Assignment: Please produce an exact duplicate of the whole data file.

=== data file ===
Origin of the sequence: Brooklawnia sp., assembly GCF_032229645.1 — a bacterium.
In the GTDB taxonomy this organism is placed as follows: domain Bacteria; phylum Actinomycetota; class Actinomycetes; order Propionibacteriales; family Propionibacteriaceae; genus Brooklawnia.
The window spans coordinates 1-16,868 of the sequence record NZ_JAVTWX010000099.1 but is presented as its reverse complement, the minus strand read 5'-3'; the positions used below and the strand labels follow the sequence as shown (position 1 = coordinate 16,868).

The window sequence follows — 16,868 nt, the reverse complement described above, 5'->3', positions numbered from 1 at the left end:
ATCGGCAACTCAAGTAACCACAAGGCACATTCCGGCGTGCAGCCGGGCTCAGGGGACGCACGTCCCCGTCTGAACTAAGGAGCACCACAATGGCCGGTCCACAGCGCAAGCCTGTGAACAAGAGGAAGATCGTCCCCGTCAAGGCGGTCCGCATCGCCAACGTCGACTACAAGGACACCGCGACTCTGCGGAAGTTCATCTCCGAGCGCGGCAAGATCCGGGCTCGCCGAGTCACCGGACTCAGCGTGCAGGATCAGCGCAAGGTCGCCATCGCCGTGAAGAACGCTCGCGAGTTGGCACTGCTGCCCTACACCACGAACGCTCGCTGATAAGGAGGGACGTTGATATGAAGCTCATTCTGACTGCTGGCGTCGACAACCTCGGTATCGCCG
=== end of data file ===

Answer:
Origin of the sequence: Brooklawnia sp., assembly GCF_032229645.1 — a bacterium.
In the GTDB taxonomy this organism is placed as follows: domain Bacteria; phylum Actinomycetota; class Actinomycetes; order Propionibacteriales; family Propionibacteriaceae; genus Brooklawnia.
The window spans coordinates 1-16,868 of the sequence record NZ_JAVTWX010000099.1 but is presented as its reverse complement, the minus strand read 5'-3'; the positions used below and the strand labels follow the sequence as shown (position 1 = coordinate 16,868).

The window sequence follows — 16,868 nt, the reverse complement described above, 5'->3', positions numbered from 1 at the left end:
ATCGGCAACTCAAGTAACCACAAGGCACATTCCGGCGTGCAGCCGGGCTCAGGGGACGCACGTCCCCGTCTGAACTAAGGAGCACCACAATGGCCGGTCCACAGCGCAAGCCTGTGAACAAGAGGAAGATCGTCCCCGTCAAGGCGGTCCGCATCGCCAACGTCGACTACAAGGACACCGCGACTCTGCGGAAGTTCATCTCCGAGCGCGGCAAGATCCGGGCTCGCCGAGTCACCGGACTCAGCGTGCAGGATCAGCGCAAGGTCGCCATCGCCGTGAAGAACGCTCGCGAGTTGGCACTGCTGCCCTACACCACGAACGCTCGCTGATAAGGAGGGACGTTGATATGAAGCTCATTCTGACTGCTGGCGTCGACAACCTCGGTATCGCCG